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Ben A. Strickland, Michelle Wedemeyer, Saman Sizdahkhani, and Steven L. Giannotta

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Dong Gyu Kim, Hyun-Tai Chung, Ho-Shin Gwak, Sun Ha Paek, Hee-Won Jung, and Dae Hee Han

Object. The authors conducted an analysis of prognostic factors for patient survival and local control of brain metastases after gamma knife radiosurgery.

Methods. In the survival analysis, 53 consecutive patients with 121 lesions treated in the last 2 years were examined. Common primary sites were lung (26 patients), kidney (seven), breast (three), and colon (three). Patient age ranged from 28 to 75 years (median 58 years) and the female/male ratio was 1:0.9. The median tumor volume was 2.1 cm3 (range 0.02–45.5cm3) and the average prescription dose was 15.4 Gy to the 50% isodose. The median follow up was 12 months (range 1–23 months) and the median survival was 46 weeks.

Six-month and 1-year survival rates were 63% and 39%, respectively. Karnofsky Performance Scale score, tumor volume, and presence of extracranial disease were statistically significant prognostic factors (p < 0.05) for survival in multivariate analysis. Number of lesions, patient age, and adjuvant whole-brain radiation therapy were not statistically significant. Ninety-one of 121 lesions with follow-up images were included in the local control analysis. The 1-year actuarial local control rate was 48%. In multivariate analysis smaller volume was associated with better control (p = 0.0043), and, control period of renal cell carcinoma was shorter than that of the other tumor types (p = 0.0070).

Conclusions. Karnofsky Performance Scale score, tumor volume, controlled primary cancer, and absence of extracranial metastases were associated with longer survival in the present study. For local control, tumor volume was a statistically significant factor.

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Seung-Ki Kim, Kyu-Chang Wang, Byung-Kyu Cho, Hyun-Tai Chung, Young-Yim Kim, Su-Young Lim, Choon-Taek Lee, and Hyun Jib Kim

Object. Multiple gene replacements have been examined as a potential treatment modality for malignant gliomas. Nevertheless, no reports are available that detail the synergy, additivity, or antagonism of multiple genes. The aim of this study was to assess the interaction between p53 and p16 genes in the growth of glioma cell lines.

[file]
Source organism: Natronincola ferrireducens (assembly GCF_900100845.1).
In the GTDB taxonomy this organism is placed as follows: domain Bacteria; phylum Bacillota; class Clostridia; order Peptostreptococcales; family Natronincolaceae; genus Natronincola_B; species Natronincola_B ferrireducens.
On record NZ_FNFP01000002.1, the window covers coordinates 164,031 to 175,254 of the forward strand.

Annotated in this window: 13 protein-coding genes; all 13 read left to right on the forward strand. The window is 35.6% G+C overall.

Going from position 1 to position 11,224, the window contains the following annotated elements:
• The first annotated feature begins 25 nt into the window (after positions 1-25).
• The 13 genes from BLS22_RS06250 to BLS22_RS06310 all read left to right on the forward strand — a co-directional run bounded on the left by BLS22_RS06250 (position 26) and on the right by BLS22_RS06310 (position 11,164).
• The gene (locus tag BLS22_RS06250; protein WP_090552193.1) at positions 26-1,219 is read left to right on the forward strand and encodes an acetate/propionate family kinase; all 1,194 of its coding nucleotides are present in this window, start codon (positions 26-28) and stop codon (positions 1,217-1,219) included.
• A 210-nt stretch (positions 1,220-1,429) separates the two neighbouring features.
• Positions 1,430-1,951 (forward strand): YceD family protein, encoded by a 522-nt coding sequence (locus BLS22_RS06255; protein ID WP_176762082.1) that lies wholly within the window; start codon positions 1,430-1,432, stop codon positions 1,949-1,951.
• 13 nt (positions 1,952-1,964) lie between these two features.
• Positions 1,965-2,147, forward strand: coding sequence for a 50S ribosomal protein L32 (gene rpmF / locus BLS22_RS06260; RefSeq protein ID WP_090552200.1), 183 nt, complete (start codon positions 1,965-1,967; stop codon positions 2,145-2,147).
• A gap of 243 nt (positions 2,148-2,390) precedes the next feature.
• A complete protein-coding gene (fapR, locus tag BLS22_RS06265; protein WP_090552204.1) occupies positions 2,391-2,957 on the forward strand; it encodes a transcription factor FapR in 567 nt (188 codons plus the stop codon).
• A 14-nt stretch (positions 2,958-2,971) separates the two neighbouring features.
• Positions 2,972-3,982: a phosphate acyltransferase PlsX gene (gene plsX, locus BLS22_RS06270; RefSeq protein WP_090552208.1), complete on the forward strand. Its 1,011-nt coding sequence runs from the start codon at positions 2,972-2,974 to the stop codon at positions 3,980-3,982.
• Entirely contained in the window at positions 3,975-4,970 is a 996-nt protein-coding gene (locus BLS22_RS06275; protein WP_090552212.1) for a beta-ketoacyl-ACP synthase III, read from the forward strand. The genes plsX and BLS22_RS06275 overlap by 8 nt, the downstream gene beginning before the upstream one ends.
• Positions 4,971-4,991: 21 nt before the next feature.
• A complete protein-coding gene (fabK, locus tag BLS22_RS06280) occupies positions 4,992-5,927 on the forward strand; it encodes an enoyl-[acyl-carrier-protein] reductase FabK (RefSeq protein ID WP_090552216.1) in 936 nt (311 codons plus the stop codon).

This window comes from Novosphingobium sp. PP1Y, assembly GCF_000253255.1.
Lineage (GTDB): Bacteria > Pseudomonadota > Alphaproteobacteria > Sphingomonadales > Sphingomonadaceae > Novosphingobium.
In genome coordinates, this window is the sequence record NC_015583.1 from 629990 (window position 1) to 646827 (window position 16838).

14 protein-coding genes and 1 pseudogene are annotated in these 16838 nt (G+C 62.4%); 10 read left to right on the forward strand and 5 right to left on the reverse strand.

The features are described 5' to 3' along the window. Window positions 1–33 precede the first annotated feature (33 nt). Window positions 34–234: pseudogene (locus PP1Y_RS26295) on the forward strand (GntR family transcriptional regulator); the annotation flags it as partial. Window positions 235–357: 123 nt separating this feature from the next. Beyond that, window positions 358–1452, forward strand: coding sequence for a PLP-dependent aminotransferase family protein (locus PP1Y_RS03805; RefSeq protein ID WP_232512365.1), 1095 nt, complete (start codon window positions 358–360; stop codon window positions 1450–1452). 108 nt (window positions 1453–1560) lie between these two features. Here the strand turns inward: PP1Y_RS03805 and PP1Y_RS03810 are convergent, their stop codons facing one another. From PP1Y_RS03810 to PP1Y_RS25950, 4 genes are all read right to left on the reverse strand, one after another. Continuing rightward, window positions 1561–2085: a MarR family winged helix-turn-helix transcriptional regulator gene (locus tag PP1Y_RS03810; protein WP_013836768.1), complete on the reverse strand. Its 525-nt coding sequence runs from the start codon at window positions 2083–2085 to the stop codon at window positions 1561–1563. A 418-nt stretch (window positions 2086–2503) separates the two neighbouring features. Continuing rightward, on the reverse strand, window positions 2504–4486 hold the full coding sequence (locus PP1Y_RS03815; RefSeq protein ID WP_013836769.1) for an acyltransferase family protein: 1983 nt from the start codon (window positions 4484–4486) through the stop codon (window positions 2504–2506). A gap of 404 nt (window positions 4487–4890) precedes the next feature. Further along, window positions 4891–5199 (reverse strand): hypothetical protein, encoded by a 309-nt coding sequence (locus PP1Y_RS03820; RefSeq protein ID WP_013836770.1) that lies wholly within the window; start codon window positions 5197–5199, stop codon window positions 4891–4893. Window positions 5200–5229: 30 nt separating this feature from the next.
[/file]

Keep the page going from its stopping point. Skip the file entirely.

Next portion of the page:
Methods. The human glioma cell lines U87MG and U373MG were transduced using an adenoviral vector with Ad-p53, Ad-p16, or both. Western blotting was performed to determine the expression of the protein products of the transduced p53 and p16 genes. To establish whether the combination of Ad-p53 and Ad-p16 would be beneficial, the effects of gene combinations at the median inhibitory concentration level were analyzed using the isobologram method. Annexin assays and cell cycle analyses were performed on the transduced cells. Western blotting demonstrated the expression of p53 and p16 in transduced cells. Simultaneous exposure to Ad-p53 and Ad-p16 produced additive effects in both glioma cell lines. Experimental data points in U373MG lay near the Mode I line, indicating that the vectors had a different mode of action. The restoration of normal p53-encoded protein in the mutant cell lines induced apoptosis, whereas in the wild-type p53 cell lines, the overexpression of wild-type p53 resulted in a moderate degree of apoptosis and G1 arrest. Furthermore, Ad-p16 induced more marked G1 arrest than Ad-p53 in cells with wild-type p53.

Conclusions. The results show that interaction between Ad-p53 and Ad-p16 is additive, regardless of p53 gene status.

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Jin Pyeong Jeon, Jeong Eun Kim, Jun Hyong Ahn, Won-Sang Cho, Young Dae Cho, Young-Je Son, Jae Seung Bang, Hyun-Seung Kang, Chul-Ho Sohn, Hyun-Tai Chung, Chang Wan Oh, and Dong Gyu Kim

OBJECT

Treatment strategies for venous-predominant arteriovenous malformation (vp-AVM) remain unclear due to the limited number of cases and a lack of long-term outcomes. The purpose of this study was to report the authors’ experience with treatment outcomes with a review of the pertinent literature in patients with vp-AVM.

METHODS

Medical and radiological data from 1998 to 2011 were retrospectively evaluated. The degree of the arteriovenous (AV) shunt was categorized into 2 groups, a high- and low-flow AV shunt based on the angiographic findings.

RESULTS

Sixteen patients with a mean age of 45.3 years (range 16–78 years) and a mean follow-up of 79.9 months (range 25–264 months) were examined. Symptomatic lesions were noted in 13 patients: intracranial hemorrhage (ICH) in 9, seizure in 1, and headache in 3. A high-flow shunt was observed on angiography in 13 patients. Among these 13 patients, 12 patients were symptomatic. Nine patients presenting with ICH underwent hematoma removal with additional Gamma Knife surgery (GKS; n = 4), GKS only (n = 2), or conservative treatment (n = 3). The 3 asymptomatic patients received conservative treatment, and 1 rebleeding episode was observed. Seven of 8 patients who underwent GKS as an initial or secondary treatment modality experienced a marked reduction in the AV shunt on follow-up angiography, but complete obliteration was not observed.

CONCLUSIONS

Poor lesion localization makes a vp-AVM challenging to treat. Symptomatic patients with a high-flow shunt are supposedly best treated with GKS, despite the fact that only 87.5% of the vp-AVMs treated this way showed a reduction in the malformation volume, and none were cured.